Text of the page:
Should you use a math dictionary?

When it comes to what is fashionable in homeschooling, these days lap books, notebooking, lapbooking, whatever term you use, are definitely "in". I haven't seen much anything for math, though. And no, I haven't made any lapbooks either! But I do have an idea for one:

Let your child/student make their own math dictionary! Just make a new page in it every time there is a new concept or term to study. The student can write the term, write an explanation, an example calculation, or draw a picture of it − or all of those.

Making such a math vocabulary book shouldn't take lots of time, because you don't usually encounter new words every single lesson in a typical math curriculum. The rest of the time the book can act as a reference or as a review medium.

There is one exception though, and that is GEOMETRY. In geometry, just about all the time you have new terms to learn. In fact, a big part of the geometry in elementary grades is simply learning the meaning of words such as parallel, perpendicular, trapezoid, vertical angles, symmetry, diameter, radius, circumference, and so on.

I know; I've written a geometry book. In it, I encourage kids to make such a geometry notebook for themselves.

There also exist very nice already written math dictionaries:

1) Online dictionaries.

The two mentioned below complement each other, and are free!

Visual Mathematics Dictionary - includes definitions of terms, often with pictures, and links to related terms, which I think is a very nice feature.

A Maths Dictionary For Kids 2007 - this one explains the term and often has some kind of interactive activitiy you can do right on the site, such as converting Celsius to Fahrenheit, or draw triangles, color or click things.

2) Printed dictionaries

Printed ones can make a nice reference for your home library.

Math Dictionary for Kids: The Essential Guide to Math Terms, Strategies, and Tables

This handbook includes illustrated, concise explanations of the most common terms used in general math classes. The 400 illustrated definitions and examples are categorized by subjects that include ... measurement; algebra; geometry; fractions and decimals; statistics and probability; and problem solving. Each term has a concise definition and an example or illustration.

Math Dictionary: The Easy, Simple, Fun Guide to Help Math Phobics Become Math Lovers

An A to Z list of some of the most common terms you'll hear in a math classroom.

The terms cover general arithmetic, geometry, algebra, graphing, probability, statistics, and much more. Advanced mathematical terms such as those used in calculus are not covered. Each definition is spelled out in plain terms, often with simple diagrams to illustrate, eliminating any confusion.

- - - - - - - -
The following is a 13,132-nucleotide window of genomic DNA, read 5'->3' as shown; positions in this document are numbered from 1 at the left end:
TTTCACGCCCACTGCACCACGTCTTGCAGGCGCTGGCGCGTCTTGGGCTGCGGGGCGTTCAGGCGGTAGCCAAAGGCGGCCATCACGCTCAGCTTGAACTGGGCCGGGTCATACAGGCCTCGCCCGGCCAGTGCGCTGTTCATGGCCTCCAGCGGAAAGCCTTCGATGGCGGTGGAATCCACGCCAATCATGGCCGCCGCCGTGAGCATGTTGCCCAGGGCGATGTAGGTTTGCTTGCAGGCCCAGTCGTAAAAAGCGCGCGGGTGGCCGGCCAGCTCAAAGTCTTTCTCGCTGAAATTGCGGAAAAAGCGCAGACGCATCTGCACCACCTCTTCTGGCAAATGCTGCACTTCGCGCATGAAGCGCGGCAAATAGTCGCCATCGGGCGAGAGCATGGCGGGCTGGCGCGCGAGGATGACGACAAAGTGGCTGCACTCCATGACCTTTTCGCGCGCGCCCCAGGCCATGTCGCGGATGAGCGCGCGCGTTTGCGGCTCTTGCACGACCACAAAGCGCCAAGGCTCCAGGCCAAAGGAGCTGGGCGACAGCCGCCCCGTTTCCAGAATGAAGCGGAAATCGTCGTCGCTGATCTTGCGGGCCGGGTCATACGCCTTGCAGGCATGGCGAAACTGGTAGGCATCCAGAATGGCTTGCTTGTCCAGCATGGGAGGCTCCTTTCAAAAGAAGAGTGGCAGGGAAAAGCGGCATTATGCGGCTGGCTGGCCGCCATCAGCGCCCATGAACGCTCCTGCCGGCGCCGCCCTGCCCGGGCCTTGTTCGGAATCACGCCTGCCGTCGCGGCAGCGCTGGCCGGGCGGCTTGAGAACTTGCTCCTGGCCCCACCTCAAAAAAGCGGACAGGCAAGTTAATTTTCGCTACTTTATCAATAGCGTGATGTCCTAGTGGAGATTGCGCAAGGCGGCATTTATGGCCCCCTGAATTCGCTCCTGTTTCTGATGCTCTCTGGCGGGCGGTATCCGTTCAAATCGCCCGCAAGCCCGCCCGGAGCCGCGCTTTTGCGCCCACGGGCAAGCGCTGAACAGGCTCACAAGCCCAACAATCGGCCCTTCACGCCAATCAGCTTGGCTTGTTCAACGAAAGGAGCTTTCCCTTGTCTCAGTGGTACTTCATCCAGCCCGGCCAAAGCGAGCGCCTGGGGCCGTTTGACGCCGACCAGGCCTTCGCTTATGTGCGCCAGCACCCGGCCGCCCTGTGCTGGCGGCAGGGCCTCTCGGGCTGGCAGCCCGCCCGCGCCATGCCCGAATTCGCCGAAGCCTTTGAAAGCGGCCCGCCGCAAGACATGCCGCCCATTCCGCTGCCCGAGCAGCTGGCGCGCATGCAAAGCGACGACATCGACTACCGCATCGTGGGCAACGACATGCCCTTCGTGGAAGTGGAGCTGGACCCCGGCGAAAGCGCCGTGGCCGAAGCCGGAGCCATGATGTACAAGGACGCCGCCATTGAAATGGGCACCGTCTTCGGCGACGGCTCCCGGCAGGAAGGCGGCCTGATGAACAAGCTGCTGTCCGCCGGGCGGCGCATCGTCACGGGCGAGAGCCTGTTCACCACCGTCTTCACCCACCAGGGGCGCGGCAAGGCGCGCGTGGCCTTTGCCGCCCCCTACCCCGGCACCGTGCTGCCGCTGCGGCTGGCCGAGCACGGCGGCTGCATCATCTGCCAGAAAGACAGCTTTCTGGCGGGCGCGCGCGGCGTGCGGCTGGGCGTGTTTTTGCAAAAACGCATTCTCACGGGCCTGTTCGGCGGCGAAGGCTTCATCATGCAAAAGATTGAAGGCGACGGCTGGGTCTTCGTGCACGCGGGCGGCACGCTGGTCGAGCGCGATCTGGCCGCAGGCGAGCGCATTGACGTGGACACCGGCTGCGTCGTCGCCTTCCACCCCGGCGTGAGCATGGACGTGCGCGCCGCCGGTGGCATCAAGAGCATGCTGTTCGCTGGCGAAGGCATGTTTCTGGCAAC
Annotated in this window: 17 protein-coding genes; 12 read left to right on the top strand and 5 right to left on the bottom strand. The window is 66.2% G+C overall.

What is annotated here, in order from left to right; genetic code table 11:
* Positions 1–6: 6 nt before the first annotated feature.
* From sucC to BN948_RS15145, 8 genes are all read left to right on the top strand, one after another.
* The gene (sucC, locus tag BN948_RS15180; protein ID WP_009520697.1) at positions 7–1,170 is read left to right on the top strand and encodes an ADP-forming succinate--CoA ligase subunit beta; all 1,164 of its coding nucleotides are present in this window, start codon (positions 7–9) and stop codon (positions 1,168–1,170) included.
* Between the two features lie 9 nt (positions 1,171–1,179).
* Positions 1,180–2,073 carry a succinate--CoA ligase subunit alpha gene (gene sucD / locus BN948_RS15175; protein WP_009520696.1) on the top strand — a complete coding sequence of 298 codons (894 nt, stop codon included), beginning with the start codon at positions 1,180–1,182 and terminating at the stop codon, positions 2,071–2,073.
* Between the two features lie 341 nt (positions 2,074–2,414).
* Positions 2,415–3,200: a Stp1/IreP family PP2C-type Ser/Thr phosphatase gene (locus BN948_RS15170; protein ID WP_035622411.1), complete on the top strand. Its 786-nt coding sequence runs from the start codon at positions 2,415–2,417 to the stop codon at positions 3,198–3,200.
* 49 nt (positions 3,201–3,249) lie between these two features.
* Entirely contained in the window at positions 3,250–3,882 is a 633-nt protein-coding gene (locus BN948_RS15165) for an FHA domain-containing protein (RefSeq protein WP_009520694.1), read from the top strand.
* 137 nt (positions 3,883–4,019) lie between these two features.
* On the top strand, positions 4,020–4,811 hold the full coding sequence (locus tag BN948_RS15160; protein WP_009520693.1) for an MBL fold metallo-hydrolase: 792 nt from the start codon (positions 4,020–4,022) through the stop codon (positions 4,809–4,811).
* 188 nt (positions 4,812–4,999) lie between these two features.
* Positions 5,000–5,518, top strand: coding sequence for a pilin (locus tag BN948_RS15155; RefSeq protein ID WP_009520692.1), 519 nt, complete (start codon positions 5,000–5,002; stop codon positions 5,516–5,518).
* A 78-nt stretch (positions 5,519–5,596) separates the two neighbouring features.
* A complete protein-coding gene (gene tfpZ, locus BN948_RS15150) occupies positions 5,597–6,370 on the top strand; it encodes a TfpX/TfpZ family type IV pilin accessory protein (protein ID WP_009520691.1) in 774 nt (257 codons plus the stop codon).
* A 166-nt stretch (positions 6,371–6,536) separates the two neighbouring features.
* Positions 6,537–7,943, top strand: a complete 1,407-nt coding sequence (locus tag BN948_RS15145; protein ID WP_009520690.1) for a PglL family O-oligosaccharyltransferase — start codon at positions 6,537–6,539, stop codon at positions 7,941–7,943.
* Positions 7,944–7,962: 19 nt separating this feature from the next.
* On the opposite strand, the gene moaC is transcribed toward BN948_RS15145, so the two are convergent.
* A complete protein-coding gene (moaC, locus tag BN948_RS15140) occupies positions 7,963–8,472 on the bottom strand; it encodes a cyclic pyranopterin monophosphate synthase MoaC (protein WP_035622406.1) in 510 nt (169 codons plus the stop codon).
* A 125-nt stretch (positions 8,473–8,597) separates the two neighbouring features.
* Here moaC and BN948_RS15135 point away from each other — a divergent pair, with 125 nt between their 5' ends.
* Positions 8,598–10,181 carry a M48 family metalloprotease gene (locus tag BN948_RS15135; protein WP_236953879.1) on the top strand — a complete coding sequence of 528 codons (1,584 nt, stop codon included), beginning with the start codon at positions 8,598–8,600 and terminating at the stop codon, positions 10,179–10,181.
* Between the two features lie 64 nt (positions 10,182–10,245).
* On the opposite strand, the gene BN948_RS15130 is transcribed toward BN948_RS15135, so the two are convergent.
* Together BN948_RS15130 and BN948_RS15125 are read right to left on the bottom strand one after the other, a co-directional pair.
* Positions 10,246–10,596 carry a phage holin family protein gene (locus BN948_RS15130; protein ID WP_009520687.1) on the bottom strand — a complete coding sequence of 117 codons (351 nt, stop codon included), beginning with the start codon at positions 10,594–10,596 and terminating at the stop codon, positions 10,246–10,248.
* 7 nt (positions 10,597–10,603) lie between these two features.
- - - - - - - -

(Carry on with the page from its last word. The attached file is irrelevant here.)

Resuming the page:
Visual Math Dictionary

This reference has over 600 definitions and additional resources including tables, rules and symbols. Math terms are explained simply and visually with ample examples in two colors and clear, concise wording. Visual descriptions of many important concepts abound, including rules for finding area and volume, data representation, financial math, rational numbers equivalents, factors, figurative numbers, the international system, transformations, prime and composite numbers and much more.


mathmom said…
Even outside of Geometry, I find there is a lot of vocabulary for kids to master. Once they start doing word problems (especially contest problems) they need to be comfortable with terms like sum, product, prime, composite, integer, whole number, multiple, divisor, factor, divisible, improper fraction, mixed number, probability, mean, median, etc....

I'm not sure about a math "dictionary" but I do have my students create a math "glossary" which they add to whenever they come upon an unfamiliar term (or a familiar term they can't remember the precise meaning of) in the course of their problem solving work.

Thanks for the pointers to those math dictionaries. It's not as fancy, but I'll add a pointer to the MOEMS document What Every Young Mathlete Should Know which includes a lot of "contest vocabulary"
Annette said…
Have to say, like the idea. :)
Anonymous said…
I think having a actual math dictionary is valuable. In addition to being a refernce for topics covered in regular schooling, it provides a reference the student can use to explore on his or her own. Kids (and parents) often stop at interesting words or pictures while looking for someting else or may even browse just for fun.

When I was in elementary school every child was required to have a dictionary. It now seems silly we were not also required to have a math dictionary at some point.
Anonymous said…
hi, i am from turkey. My name is Can. i am mathematician and math teacher, working in university on math teaching.

i am writing 2 programmes

math dictionary and math formulas dictionary.

these programmas will be turkish and english. i am for news :)

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